U.S. lawmakers say they have reached a bipartisan agreement on a bill that would bring new sanctions against Russia, Iran, and North Korea.
Steny Hoyer (Democrat-Maryland), the second-ranking Democrat in the House of Representatives, said on July 22 that lawmakers from both parties had resolved several issues that were holding up the bill, a similar version of which was passed by the Senate last month.
Senate minority leader Chuck Schumer (Democrat-New York) said the new sanctions bill is "strong" and he expected it to be passed soon.
"I expect the House and Senate will act on this legislation promptly, on a broad bipartisan basis and send the bill to the president's desk," Schumer said in a statement.
The bill is expected to be voted on as early as July 25 in the House of Representatives.
The Senate will also have to vote on the new bill, which the White House and State Department have voiced reservations about.
The White House had objected to a part of the bill that would require a congressional review if President Donald Trump tried to ease or end the sanctions against Moscow.
Under the new bill, Trump would be required to send a report to Congress outlining why the administration wants to suspend or terminate any sanctions. Lawmakers would then have one month to decide whether to allow such a move.
Trump's optimistic view of future U.S.-Russian relations has led to concerns within Congress that he would reduce or abolish economic sanctions against Russia imposed after Moscow's invasion and illegal annexation of Ukraine's Crimean Peninsula as well as Russian support for the separatists in eastern Ukraine.
Both Trump and Secretary of State Rex Tillerson have said they have no intention of ending sanctions against Russia until Moscow reverses course on Ukraine.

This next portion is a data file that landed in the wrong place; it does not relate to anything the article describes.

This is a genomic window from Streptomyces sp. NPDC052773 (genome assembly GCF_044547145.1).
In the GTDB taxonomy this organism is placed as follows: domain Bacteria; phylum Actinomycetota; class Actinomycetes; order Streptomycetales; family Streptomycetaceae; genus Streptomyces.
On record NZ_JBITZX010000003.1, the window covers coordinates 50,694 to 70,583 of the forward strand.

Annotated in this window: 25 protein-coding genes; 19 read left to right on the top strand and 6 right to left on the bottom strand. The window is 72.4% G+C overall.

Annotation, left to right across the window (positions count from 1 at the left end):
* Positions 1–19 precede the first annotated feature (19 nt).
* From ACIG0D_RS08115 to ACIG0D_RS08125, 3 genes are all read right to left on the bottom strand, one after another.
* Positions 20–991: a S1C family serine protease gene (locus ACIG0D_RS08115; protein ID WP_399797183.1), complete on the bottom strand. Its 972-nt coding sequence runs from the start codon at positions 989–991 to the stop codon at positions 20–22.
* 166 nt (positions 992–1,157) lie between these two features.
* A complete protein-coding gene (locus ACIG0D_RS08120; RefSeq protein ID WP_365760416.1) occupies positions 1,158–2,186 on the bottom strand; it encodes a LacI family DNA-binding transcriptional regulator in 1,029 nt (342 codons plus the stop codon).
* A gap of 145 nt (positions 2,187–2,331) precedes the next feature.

Moscow has denied supporting the separatists despite evidence to the contrary.
Members of Congress were also keen to impose sanctions against Russia for its meddling in the 2016 presidential election, which U.S. intelligence agencies say is not in doubt despite Moscow's denials. Trump has also seemed less than convinced about Russian interference.
"Given the many transgressions of Russia, and President Trump's seeming inability to deal with them, a strong sanctions bill such as the one Democrats and Republicans have just agreed to is essential," said Schumer.
House Democratic leader Nancy Pelosi said she was concerned that adding North Korea in the legislation could lead to delays.
"It is essential that the addition of North Korea to this package does not prevent Congress from immediately enacting Russia sanctions legislation and sending it to the president's desk before the August recess," she said in a statement.
Many lawmakers hope the bill would send a message to President Donald Trump to keep a strong line against Russia.
Senator Ben Cardin (Democrat-Maryland), a ranking Democrat on the Senate Foreign Relations Committee, said the deal was agreed to only after "intense negotiations."
He said in a statement that Congress "is poised to send President Putin a clear message on behalf of the American people and our allies, and we need President Trump to help us deliver that message."
The new sanctions package in the agreed-to legislation would impose mandatory penalties on people involved in Iran's ballistic-missile program and any person or entity that does business with them.
The measure would also apply "terrorism sanctions" to Iran's Islamic Revolutionary Guards Corps and put in force an arms embargo.
The European Union said in a statement after reports of the agreement in Congress that sanctions against Russia and Iran should be coordinated with Brussels and that "unilateral measures" undermine the effect of the sanctions.